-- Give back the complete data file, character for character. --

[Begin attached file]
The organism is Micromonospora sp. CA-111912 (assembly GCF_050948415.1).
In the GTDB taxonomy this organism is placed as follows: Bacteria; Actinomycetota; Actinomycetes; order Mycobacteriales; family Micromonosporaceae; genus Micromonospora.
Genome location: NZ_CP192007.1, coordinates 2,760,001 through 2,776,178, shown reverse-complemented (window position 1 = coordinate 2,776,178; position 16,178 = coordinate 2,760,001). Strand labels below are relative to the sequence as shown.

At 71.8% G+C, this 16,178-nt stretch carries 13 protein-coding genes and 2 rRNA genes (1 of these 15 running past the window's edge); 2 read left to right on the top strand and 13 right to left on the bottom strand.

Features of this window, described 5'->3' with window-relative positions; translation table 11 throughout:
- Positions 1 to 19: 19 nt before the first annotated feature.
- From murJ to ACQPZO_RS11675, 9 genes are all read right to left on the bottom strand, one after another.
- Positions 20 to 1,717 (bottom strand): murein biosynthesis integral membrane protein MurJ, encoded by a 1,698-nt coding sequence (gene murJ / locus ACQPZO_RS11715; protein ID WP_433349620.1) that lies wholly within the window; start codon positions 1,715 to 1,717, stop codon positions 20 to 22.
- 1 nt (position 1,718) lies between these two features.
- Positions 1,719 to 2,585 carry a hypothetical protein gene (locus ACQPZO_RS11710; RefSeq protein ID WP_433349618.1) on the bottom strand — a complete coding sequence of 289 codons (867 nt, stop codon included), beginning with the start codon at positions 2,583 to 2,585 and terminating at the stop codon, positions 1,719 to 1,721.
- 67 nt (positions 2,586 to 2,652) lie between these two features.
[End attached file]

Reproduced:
The organism is Micromonospora sp. CA-111912 (assembly GCF_050948415.1).
In the GTDB taxonomy this organism is placed as follows: Bacteria; Actinomycetota; Actinomycetes; order Mycobacteriales; family Micromonosporaceae; genus Micromonospora.
Genome location: NZ_CP192007.1, coordinates 2,760,001 through 2,776,178, shown reverse-complemented (window position 1 = coordinate 2,776,178; position 16,178 = coordinate 2,760,001). Strand labels below are relative to the sequence as shown.

At 71.8% G+C, this 16,178-nt stretch carries 13 protein-coding genes and 2 rRNA genes (1 of these 15 running past the window's edge); 2 read left to right on the top strand and 13 right to left on the bottom strand.

Features of this window, described 5'->3' with window-relative positions; translation table 11 throughout:
- Positions 1 to 19: 19 nt before the first annotated feature.
- From murJ to ACQPZO_RS11675, 9 genes are all read right to left on the bottom strand, one after another.
- Positions 20 to 1,717 (bottom strand): murein biosynthesis integral membrane protein MurJ, encoded by a 1,698-nt coding sequence (gene murJ / locus ACQPZO_RS11715; protein ID WP_433349620.1) that lies wholly within the window; start codon positions 1,715 to 1,717, stop codon positions 20 to 22.
- 1 nt (position 1,718) lies between these two features.
- Positions 1,719 to 2,585 carry a hypothetical protein gene (locus ACQPZO_RS11710; RefSeq protein ID WP_433349618.1) on the bottom strand — a complete coding sequence of 289 codons (867 nt, stop codon included), beginning with the start codon at positions 2,583 to 2,585 and terminating at the stop codon, positions 1,719 to 1,721.
- 67 nt (positions 2,586 to 2,652) lie between these two features.